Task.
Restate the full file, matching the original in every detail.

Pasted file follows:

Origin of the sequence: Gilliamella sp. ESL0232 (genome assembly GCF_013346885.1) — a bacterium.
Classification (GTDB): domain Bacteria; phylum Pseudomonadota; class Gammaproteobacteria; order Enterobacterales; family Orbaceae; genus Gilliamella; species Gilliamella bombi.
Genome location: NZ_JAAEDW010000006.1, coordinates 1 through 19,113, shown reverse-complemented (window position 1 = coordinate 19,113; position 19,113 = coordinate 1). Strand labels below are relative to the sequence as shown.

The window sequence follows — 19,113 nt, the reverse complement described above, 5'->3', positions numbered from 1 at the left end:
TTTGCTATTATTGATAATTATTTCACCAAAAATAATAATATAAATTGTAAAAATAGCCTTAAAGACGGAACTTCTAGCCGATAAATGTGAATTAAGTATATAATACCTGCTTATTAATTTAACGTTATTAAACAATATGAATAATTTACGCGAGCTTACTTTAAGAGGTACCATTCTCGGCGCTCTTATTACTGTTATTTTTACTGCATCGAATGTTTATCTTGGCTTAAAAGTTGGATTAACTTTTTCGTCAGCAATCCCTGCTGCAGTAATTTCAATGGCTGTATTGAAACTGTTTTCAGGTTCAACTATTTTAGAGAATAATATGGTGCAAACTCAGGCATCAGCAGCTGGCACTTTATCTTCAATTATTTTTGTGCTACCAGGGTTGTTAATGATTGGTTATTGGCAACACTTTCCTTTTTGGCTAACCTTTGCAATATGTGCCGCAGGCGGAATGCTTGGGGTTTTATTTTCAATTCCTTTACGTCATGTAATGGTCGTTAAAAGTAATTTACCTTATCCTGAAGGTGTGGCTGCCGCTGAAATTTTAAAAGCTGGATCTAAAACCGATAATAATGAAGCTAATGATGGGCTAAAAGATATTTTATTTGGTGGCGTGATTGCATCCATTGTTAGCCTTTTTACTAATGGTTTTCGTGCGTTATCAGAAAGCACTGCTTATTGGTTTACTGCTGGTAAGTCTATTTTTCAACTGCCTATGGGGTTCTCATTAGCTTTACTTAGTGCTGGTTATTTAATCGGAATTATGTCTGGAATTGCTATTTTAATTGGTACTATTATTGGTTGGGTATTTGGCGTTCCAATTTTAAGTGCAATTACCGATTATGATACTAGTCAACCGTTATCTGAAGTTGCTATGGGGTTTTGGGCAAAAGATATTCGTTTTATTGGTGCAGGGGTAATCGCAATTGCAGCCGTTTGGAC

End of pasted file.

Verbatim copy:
Origin of the sequence: Gilliamella sp. ESL0232 (genome assembly GCF_013346885.1) — a bacterium.
Classification (GTDB): domain Bacteria; phylum Pseudomonadota; class Gammaproteobacteria; order Enterobacterales; family Orbaceae; genus Gilliamella; species Gilliamella bombi.
Genome location: NZ_JAAEDW010000006.1, coordinates 1 through 19,113, shown reverse-complemented (window position 1 = coordinate 19,113; position 19,113 = coordinate 1). Strand labels below are relative to the sequence as shown.

The window sequence follows — 19,113 nt, the reverse complement described above, 5'->3', positions numbered from 1 at the left end:
TTTGCTATTATTGATAATTATTTCACCAAAAATAATAATATAAATTGTAAAAATAGCCTTAAAGACGGAACTTCTAGCCGATAAATGTGAATTAAGTATATAATACCTGCTTATTAATTTAACGTTATTAAACAATATGAATAATTTACGCGAGCTTACTTTAAGAGGTACCATTCTCGGCGCTCTTATTACTGTTATTTTTACTGCATCGAATGTTTATCTTGGCTTAAAAGTTGGATTAACTTTTTCGTCAGCAATCCCTGCTGCAGTAATTTCAATGGCTGTATTGAAACTGTTTTCAGGTTCAACTATTTTAGAGAATAATATGGTGCAAACTCAGGCATCAGCAGCTGGCACTTTATCTTCAATTATTTTTGTGCTACCAGGGTTGTTAATGATTGGTTATTGGCAACACTTTCCTTTTTGGCTAACCTTTGCAATATGTGCCGCAGGCGGAATGCTTGGGGTTTTATTTTCAATTCCTTTACGTCATGTAATGGTCGTTAAAAGTAATTTACCTTATCCTGAAGGTGTGGCTGCCGCTGAAATTTTAAAAGCTGGATCTAAAACCGATAATAATGAAGCTAATGATGGGCTAAAAGATATTTTATTTGGTGGCGTGATTGCATCCATTGTTAGCCTTTTTACTAATGGTTTTCGTGCGTTATCAGAAAGCACTGCTTATTGGTTTACTGCTGGTAAGTCTATTTTTCAACTGCCTATGGGGTTCTCATTAGCTTTACTTAGTGCTGGTTATTTAATCGGAATTATGTCTGGAATTGCTATTTTAATTGGTACTATTATTGGTTGGGTATTTGGCGTTCCAATTTTAAGTGCAATTACCGATTATGATACTAGTCAACCGTTATCTGAAGTTGCTATGGGGTTTTGGGCAAAAGATATTCGTTTTATTGGTGCAGGGGTAATCGCAATTGCAGCCGTTTGGAC